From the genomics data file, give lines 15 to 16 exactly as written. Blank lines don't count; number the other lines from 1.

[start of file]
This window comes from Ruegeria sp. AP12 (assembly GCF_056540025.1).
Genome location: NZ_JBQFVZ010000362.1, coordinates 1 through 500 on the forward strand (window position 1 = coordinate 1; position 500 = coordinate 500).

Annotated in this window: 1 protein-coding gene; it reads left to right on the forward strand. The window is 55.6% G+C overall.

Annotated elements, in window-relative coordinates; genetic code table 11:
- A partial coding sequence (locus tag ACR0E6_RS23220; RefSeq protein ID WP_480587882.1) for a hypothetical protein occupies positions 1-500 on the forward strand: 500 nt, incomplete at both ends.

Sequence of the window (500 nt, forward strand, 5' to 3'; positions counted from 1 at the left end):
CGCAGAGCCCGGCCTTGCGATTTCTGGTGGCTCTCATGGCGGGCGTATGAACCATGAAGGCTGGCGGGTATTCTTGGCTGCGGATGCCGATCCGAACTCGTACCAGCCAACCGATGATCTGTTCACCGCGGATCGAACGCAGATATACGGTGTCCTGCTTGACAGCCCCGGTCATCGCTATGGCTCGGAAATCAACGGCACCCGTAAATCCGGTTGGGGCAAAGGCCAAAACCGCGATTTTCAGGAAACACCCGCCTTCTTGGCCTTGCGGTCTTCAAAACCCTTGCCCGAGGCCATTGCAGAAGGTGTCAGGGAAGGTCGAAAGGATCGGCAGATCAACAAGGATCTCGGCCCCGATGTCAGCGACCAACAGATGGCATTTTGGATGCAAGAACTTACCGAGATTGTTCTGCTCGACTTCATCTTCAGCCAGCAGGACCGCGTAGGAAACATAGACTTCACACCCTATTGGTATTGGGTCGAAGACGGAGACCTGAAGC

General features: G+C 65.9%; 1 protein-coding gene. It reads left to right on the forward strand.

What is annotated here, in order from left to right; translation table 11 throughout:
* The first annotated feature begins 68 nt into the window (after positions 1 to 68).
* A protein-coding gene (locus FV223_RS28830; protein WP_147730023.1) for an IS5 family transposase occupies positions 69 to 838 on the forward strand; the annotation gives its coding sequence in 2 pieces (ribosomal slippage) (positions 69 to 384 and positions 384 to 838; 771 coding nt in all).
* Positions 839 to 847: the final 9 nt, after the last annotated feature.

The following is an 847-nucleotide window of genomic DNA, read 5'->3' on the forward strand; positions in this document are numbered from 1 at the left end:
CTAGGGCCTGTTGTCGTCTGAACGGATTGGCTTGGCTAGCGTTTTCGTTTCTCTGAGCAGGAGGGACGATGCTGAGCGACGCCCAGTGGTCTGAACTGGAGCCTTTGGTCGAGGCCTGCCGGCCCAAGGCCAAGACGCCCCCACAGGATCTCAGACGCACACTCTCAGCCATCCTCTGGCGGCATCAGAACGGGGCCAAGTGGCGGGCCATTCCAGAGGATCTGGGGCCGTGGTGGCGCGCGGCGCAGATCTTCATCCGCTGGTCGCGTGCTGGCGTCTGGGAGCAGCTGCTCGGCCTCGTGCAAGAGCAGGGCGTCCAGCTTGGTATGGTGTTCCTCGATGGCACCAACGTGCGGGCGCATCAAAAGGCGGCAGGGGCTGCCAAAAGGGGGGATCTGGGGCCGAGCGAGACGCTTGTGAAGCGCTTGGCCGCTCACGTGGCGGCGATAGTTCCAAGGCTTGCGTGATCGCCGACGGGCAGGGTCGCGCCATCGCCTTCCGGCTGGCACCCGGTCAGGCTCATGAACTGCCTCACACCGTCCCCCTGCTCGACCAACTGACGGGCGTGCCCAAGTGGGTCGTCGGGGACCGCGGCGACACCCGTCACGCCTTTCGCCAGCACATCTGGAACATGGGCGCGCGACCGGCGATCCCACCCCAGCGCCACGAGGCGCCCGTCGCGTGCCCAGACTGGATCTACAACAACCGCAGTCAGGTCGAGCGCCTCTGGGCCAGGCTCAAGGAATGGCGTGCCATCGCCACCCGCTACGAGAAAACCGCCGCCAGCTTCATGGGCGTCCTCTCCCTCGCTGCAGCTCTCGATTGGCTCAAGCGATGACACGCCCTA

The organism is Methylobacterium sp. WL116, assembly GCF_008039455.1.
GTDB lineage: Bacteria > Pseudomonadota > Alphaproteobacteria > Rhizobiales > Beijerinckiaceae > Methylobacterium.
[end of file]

The organism is Methylobacterium sp. WL116, assembly GCF_008039455.1.
GTDB lineage: Bacteria > Pseudomonadota > Alphaproteobacteria > Rhizobiales > Beijerinckiaceae > Methylobacterium.